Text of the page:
So, I started with a bought pattern (Simplicity 5840) and a bundle of cheap fabric from my local charity shop (a pale sandy colour and a more mid brown/tan). The pattern came from ebay, and there are still some available on there if you want to get yourself one. Now, I’m no expert at sewing or at following patterns - I’m self taught and don’t know what a lot of the technical terms mean. I can usually figure things out though. The pattern for the tunic (image bottom right of the pattern) comes in unisex and multiple sizes - Extra Small to Extra Large. So I dutifully measured my chest/bust size and came out in the gap between Medium to Large.
Knowing how these patterns tend to be on the generous size (BTW, because this is a multiple size pattern, there’s no hem allowance included unless stated, and I didn’t find that out until AFTER I cut it. Luckily for me, the sizing is VERY generous and missing the hem allowance didn’t do any harm overall) I went for Medium. The pattern suggested lightweight linens or silky type fabrics, so I went for the lighter of the two I had - it looks and feels like chamois leather on the outside, but is kind of satiny on the inner side, and light with a slight bit of stretch to it. No idea what the fabric actually is. Then the wonderful job of pinning on the pattern and cutting it out. Then stitching the sides and shoulders of the main body, and attaching the sleeves.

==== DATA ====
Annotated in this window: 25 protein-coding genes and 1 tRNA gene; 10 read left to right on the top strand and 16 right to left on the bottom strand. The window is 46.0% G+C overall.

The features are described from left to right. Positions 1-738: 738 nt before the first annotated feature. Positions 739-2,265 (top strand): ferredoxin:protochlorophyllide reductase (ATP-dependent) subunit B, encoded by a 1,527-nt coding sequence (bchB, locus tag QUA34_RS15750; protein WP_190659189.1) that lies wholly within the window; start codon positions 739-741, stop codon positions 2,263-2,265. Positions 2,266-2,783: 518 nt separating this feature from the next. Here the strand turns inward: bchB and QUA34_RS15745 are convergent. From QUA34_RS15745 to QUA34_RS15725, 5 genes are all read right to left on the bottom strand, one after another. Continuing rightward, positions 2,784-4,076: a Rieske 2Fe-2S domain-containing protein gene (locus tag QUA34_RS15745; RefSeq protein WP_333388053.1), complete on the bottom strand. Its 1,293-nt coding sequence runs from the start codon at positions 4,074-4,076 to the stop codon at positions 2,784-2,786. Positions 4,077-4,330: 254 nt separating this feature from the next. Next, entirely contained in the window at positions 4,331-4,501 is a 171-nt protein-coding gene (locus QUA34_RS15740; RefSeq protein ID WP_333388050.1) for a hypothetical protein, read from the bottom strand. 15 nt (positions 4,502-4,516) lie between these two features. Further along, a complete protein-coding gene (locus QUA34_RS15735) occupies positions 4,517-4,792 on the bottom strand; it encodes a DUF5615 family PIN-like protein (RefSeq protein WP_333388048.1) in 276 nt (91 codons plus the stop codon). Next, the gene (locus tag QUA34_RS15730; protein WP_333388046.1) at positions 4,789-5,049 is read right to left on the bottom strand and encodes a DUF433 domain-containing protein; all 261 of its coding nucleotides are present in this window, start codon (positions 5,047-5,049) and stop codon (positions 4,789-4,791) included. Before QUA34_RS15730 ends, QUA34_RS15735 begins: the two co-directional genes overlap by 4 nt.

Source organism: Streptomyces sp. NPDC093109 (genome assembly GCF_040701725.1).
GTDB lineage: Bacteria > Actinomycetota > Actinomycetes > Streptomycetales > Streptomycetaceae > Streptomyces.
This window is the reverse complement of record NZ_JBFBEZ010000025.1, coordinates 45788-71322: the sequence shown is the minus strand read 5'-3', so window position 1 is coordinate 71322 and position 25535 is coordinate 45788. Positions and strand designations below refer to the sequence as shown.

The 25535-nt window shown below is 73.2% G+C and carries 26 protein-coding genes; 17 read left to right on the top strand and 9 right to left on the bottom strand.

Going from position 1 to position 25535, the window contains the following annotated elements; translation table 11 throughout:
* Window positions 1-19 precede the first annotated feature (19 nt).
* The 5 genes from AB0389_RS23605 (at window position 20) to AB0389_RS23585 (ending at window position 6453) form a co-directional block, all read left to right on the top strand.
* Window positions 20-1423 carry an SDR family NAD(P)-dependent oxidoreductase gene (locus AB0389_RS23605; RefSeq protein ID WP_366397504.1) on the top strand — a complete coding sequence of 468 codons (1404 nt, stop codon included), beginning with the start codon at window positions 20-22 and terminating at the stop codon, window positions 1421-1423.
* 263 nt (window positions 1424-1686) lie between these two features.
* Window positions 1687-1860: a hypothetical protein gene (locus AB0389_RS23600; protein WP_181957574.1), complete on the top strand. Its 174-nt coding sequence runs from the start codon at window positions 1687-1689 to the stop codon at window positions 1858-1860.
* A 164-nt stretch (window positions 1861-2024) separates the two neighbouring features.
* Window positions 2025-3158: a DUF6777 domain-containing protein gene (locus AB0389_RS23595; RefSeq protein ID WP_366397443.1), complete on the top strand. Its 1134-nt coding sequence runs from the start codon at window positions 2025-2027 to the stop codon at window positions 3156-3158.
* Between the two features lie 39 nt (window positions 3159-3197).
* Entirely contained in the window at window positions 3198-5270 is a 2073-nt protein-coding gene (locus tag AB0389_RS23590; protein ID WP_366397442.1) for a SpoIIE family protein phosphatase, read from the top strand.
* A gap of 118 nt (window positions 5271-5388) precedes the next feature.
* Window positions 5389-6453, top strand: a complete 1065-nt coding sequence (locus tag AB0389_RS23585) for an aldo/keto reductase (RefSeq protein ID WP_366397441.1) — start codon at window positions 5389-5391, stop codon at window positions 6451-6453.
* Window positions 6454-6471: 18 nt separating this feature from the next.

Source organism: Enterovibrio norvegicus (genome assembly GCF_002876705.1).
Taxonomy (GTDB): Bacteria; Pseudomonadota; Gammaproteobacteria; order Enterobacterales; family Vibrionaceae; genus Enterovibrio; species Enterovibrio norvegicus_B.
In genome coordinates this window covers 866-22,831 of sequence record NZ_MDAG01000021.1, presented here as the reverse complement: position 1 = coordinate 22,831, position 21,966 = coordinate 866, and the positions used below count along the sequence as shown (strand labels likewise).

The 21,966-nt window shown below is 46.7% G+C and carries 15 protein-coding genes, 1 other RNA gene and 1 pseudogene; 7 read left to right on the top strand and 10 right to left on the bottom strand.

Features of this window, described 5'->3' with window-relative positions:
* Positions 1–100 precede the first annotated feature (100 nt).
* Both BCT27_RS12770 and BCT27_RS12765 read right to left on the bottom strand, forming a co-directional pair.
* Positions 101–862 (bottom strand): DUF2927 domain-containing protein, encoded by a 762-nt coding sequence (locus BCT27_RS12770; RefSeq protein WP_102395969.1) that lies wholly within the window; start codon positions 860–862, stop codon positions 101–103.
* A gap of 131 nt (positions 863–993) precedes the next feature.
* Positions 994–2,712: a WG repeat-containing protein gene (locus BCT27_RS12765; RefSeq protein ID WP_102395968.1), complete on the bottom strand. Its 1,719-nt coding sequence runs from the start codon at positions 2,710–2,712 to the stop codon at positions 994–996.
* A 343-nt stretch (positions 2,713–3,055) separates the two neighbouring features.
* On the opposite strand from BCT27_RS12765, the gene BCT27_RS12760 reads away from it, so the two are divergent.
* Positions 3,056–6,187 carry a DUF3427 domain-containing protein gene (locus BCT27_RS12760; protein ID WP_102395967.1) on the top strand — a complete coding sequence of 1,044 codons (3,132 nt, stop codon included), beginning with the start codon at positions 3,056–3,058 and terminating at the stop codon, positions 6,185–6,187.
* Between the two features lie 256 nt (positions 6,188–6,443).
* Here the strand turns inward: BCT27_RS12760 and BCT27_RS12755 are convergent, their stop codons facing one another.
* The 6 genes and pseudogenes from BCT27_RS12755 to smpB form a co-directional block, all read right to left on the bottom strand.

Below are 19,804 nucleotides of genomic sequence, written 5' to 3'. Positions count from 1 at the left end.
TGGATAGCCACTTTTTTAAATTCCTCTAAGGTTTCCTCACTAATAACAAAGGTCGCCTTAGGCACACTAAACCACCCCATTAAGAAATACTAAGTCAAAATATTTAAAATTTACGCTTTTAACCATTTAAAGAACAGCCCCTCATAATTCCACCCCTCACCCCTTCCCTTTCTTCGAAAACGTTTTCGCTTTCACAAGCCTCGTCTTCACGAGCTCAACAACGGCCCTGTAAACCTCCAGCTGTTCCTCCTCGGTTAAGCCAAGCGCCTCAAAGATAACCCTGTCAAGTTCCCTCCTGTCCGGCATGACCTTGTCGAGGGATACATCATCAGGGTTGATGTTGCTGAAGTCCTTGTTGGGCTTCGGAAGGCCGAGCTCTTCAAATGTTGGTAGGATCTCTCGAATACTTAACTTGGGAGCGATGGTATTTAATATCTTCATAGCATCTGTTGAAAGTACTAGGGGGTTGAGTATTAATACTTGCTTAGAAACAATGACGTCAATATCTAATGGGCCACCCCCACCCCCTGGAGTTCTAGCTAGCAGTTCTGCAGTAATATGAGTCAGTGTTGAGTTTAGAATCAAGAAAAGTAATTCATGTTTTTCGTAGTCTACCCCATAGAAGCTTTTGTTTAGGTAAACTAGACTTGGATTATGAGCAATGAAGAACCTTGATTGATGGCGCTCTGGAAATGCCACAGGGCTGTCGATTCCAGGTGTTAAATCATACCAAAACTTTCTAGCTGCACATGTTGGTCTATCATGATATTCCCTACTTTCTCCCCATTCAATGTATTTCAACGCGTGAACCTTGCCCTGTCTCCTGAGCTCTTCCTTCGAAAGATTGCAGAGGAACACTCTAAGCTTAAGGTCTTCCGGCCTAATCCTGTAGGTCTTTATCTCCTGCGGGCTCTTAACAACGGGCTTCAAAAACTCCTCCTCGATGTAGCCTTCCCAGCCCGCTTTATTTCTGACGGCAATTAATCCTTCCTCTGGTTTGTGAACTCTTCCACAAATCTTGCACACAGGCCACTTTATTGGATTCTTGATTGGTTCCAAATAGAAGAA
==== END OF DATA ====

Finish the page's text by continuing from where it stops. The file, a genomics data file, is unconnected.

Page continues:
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I then found that the pattern has a definite bias toward a male figure ie considerably more broad-shouldered than me. The pattern has tips for shortening and adjusting it, so I took up the shoulders and added a more tailored curve to the sides of the tunic so that it fitted better - otherwise it was hanging too far off my shoulders and the ends of the sleeves were swamping my hands. On reflection I might have been better aiming for the Small. That’s what I get for being 5ft 3. :P